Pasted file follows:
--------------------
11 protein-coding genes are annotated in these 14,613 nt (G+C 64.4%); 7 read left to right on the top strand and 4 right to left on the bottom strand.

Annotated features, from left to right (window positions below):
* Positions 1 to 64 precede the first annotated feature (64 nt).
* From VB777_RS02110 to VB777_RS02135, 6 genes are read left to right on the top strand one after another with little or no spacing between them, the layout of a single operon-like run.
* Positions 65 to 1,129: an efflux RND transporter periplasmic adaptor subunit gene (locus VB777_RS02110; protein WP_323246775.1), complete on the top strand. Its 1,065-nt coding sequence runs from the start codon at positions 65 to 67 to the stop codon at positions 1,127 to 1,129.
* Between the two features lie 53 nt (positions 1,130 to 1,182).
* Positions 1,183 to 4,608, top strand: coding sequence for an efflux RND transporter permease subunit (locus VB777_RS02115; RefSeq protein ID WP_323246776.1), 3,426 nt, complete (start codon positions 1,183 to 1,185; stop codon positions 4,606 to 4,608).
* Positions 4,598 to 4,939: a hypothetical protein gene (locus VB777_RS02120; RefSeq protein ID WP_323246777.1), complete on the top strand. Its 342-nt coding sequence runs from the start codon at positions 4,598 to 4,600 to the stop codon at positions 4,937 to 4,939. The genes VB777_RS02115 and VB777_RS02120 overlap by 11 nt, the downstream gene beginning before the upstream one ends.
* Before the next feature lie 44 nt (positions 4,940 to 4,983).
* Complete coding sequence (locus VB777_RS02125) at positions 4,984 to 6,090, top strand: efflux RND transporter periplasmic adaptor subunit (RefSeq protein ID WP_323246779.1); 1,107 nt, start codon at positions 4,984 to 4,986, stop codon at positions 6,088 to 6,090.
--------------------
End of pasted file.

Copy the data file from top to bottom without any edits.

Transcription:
11 protein-coding genes are annotated in these 14,613 nt (G+C 64.4%); 7 read left to right on the top strand and 4 right to left on the bottom strand.

Annotated features, from left to right (window positions below):
* Positions 1 to 64 precede the first annotated feature (64 nt).
* From VB777_RS02110 to VB777_RS02135, 6 genes are read left to right on the top strand one after another with little or no spacing between them, the layout of a single operon-like run.
* Positions 65 to 1,129: an efflux RND transporter periplasmic adaptor subunit gene (locus VB777_RS02110; protein WP_323246775.1), complete on the top strand. Its 1,065-nt coding sequence runs from the start codon at positions 65 to 67 to the stop codon at positions 1,127 to 1,129.
* Between the two features lie 53 nt (positions 1,130 to 1,182).
* Positions 1,183 to 4,608, top strand: coding sequence for an efflux RND transporter permease subunit (locus VB777_RS02115; RefSeq protein ID WP_323246776.1), 3,426 nt, complete (start codon positions 1,183 to 1,185; stop codon positions 4,606 to 4,608).
* Positions 4,598 to 4,939: a hypothetical protein gene (locus VB777_RS02120; RefSeq protein ID WP_323246777.1), complete on the top strand. Its 342-nt coding sequence runs from the start codon at positions 4,598 to 4,600 to the stop codon at positions 4,937 to 4,939. The genes VB777_RS02115 and VB777_RS02120 overlap by 11 nt, the downstream gene beginning before the upstream one ends.
* Before the next feature lie 44 nt (positions 4,940 to 4,983).
* Complete coding sequence (locus VB777_RS02125) at positions 4,984 to 6,090, top strand: efflux RND transporter periplasmic adaptor subunit (RefSeq protein ID WP_323246779.1); 1,107 nt, start codon at positions 4,984 to 4,986, stop codon at positions 6,088 to 6,090.